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Article|01 Jun 2021|OPEN
Multi-year analyses on three populations reveal the first stable QTLs for tolerance to rain-induced fruit cracking in sweet cherry (Prunus avium L.)
Philippe Letourmy1, José Antonio Campoy2, Camille Branchereau1, Svetoslav Malchev3, Teresa Barreneche1, Elisabeth Dirlewanger1 & José Quero-Garcia4
1CIRAD, UPR AIDA, University of Montpellier, TA B-115/02, Avenue Agropolis, 34398 Montpellier Cedex 5, France
2Department of Chromosome Biology, Max Planck Institute for Plant Breeding Research, Carl-von-Linné-Weg, 50289 Cologne, Germany
3Fruit Growing Institute – Plovdiv, 12 Ostromila Str., 4004 Plovdiv, Bulgaria
4INRAE, Biologie du Fruit et Pathologie, Université de Bordeaux, UMR 1332, F-33140 Villenave d’Ornon, France

Horticulture Research 8,
Article number: 136 (2021)
doi: 10.1038/hortres.2021.136
Views: 156

Received: 30 Nov 2020
Revised: 16 Apr 2021
Accepted: 26 Apr 2021
Published online: 01 Jun 2021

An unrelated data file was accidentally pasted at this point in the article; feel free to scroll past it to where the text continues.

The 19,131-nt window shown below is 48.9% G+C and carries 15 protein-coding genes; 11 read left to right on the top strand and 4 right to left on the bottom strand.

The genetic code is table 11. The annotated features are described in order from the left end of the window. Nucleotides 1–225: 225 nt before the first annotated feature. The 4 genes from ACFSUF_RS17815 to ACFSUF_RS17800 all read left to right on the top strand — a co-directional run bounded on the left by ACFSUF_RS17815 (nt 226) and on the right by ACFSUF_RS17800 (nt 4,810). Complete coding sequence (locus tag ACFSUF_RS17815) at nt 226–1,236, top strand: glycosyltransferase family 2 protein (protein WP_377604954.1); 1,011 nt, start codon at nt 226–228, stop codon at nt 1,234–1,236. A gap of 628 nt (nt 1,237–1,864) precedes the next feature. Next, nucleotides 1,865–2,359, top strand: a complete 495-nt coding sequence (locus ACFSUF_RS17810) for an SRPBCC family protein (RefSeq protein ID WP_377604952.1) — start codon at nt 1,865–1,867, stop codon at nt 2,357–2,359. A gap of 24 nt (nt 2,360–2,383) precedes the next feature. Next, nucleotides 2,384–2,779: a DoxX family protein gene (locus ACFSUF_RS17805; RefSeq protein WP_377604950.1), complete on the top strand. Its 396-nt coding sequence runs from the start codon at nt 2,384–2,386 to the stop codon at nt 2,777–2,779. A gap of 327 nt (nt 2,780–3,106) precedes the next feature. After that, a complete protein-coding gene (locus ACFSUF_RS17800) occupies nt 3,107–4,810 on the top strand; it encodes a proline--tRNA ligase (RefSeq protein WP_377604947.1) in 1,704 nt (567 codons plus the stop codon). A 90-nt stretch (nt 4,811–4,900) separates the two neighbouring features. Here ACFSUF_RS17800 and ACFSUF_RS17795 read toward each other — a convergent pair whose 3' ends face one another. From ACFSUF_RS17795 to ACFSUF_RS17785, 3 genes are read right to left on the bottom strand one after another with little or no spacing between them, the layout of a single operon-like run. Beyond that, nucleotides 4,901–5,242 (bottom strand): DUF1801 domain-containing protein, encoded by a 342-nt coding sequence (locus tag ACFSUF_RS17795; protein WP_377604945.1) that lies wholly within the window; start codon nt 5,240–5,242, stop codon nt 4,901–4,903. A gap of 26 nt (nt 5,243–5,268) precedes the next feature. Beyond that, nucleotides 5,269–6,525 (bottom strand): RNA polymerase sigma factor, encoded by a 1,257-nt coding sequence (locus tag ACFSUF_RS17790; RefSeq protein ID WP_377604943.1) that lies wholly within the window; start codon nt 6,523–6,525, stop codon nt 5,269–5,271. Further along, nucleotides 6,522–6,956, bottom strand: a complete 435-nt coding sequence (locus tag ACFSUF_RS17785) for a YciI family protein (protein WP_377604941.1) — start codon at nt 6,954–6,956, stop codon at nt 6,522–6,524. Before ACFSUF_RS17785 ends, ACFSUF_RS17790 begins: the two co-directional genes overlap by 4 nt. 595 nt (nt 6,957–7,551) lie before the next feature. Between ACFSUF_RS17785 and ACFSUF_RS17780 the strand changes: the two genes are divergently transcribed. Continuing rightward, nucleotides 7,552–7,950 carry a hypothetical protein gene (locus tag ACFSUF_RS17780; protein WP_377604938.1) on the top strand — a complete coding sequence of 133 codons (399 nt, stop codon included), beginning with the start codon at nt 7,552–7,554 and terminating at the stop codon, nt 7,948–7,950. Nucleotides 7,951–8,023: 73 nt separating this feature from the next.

Rain-induced fruit cracking is a major problem in sweet cherry cultivation. Basic research has been conducted to disentangle the physiological and mechanistic bases of this complex phenomenon, whereas genetic studies have lagged behind. The objective of this work was to disentangle the genetic determinism of rain-induced fruit cracking. We hypothesized that a large genetic variation would be revealed, by visual field observations conducted on mapping populations derived from well-contrasted cultivars for cracking tolerance. Three populations were evaluated over 7–8 years by estimating the proportion of cracked fruits for each genotype at maturity, at three different areas of the sweet cherry fruit: pistillar end, stem end, and fruit side. An original approach was adopted to integrate, within simple linear models, covariates potentially related to cracking, such as rainfall accumulation before harvest, fruit weight, and firmness. We found the first stable quantitative trait loci (QTLs) for cherry fruit cracking, explaining percentages of phenotypic variance above 20%, for each of these three types of cracking tolerance, in different linkage groups, confirming the high complexity of this trait. For these and other QTLs, further analyses suggested the existence of at least two-linked QTLs in each linkage group, some of which showed confidence intervals close to 5 cM. These promising results open the possibility of developing marker-assisted selection strategies to select cracking-tolerant sweet cherry cultivars. Further studies are needed to confirm the stability of the reported QTLs over different genetic backgrounds and environments and to narrow down the QTL confidence intervals, allowing the exploration of underlying candidate genes.